Lastly, to balance the sustainability stool, city parks improve social benefits within communities. San Francisco’s Urban Forest Plan associates social park value with stronger communities, improved physical health, reduced violence and crime, and increased bicyclist and pedestrian safety. In relation to improved physical health, health studies have shown that contact with nature offers a range of medical benefits including: lower blood pressure and cholesterol levels, enhanced survival after a heart attack, more rapid recovery after surgery, and lower self-reported stress. Also, a telephone survey conducted for the American Public Health Association found that 75% of adults believe parks and recreation must play an important role in addressing America’s obesity crisis.

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This image visually represents some physical health benefits attributed to parks in Portland, Oregon. Parks are important for building relationships among community members and connecting urban dwellers to natural environments.

It is important we take time to appreciate all the benefits urban parks bring to cities. Now that I’ve described the benefits of urban green space in terms of each leg of the sustainability stool, it easy to see how complicated it is to achieve full sustainability. The stool can be easily unbalanced, and this requires much effort from cities to maintain equal representation of each leg. Luckily city officials can use urban green space to enhance any missing part of the stool and direct society towards long-term sustainability.

What Is Sustainable Urban Living? — February 26, 2015

What Is Sustainable Urban Living?

Sustainable living is a lifestyle that attempts to reduce an individual’s or society’s use of the Earth’s natural resources and personal resources. Sustainable urban living incorporates this ideology into a city dweller’s life. This can increase the local economy as well as improve environmental health. Both are equally as important but I will be writing about the environmental aspect in relation to the goal of sustainable urban living and what this lifestyle truly looks like.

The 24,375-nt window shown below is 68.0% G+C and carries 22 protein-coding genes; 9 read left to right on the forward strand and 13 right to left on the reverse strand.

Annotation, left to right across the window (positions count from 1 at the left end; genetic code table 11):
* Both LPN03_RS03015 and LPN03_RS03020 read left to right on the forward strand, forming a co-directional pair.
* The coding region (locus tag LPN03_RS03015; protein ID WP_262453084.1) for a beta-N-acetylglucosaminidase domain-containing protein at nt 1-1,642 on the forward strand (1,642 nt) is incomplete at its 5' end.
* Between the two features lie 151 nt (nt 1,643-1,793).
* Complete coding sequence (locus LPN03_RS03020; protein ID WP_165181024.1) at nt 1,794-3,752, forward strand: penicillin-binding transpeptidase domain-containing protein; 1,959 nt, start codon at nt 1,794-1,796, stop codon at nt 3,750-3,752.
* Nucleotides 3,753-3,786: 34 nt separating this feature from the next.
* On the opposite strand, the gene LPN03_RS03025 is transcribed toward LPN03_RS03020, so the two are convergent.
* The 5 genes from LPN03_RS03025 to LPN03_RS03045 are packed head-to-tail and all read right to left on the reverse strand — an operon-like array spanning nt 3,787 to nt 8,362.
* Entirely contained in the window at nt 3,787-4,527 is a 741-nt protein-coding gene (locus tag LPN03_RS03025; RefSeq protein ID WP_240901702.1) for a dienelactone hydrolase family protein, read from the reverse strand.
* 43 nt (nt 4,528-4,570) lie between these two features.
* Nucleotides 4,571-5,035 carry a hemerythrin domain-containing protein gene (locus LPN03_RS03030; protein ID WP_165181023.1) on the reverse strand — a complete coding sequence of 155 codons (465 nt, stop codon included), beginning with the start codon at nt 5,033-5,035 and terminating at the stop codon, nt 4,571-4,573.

In efforts to prevent environmental degradation, the goal of living sustainably is to reduce human ecological footprint – our high demand on nature and its resources. In doing so, we can preserve air and water quality, decrease the amount of waste produced, reduce carbon emissions, sustain natural resources, and preserve biodiversity. In order to achieve a sustainable urbanized world we must develop urban areas in harmony with the natural environment. There are two ways of doing this. One, by reorganizing existing cities and creating new cities while promoting land-use patterns that diminish transport demands, save energy, and protect open and green spaces. The second is to encourage individuals to include sustainable practices into their lifestyle by making it an easy thing to do.

National and local policies along with innovation urban planning and design must be integrated to achieve sustainability within cities. Existing policies must be re-examined to ensure optimal land use. The United Nations suggests that there needs to be an establishment of “legal frameworks to facilitate the development and implementation, at the national, sub-national and local levels, of public plans and policies for sustainable urban development and rehabilitation, land utilization, housing and the improved management of urban growth.” This will take much time, effort, and money but it is absolutely necessary for cities to maintain increasing populations. In the meantime, there are several ways an urban dweller can begin the process towards sustainability on their own.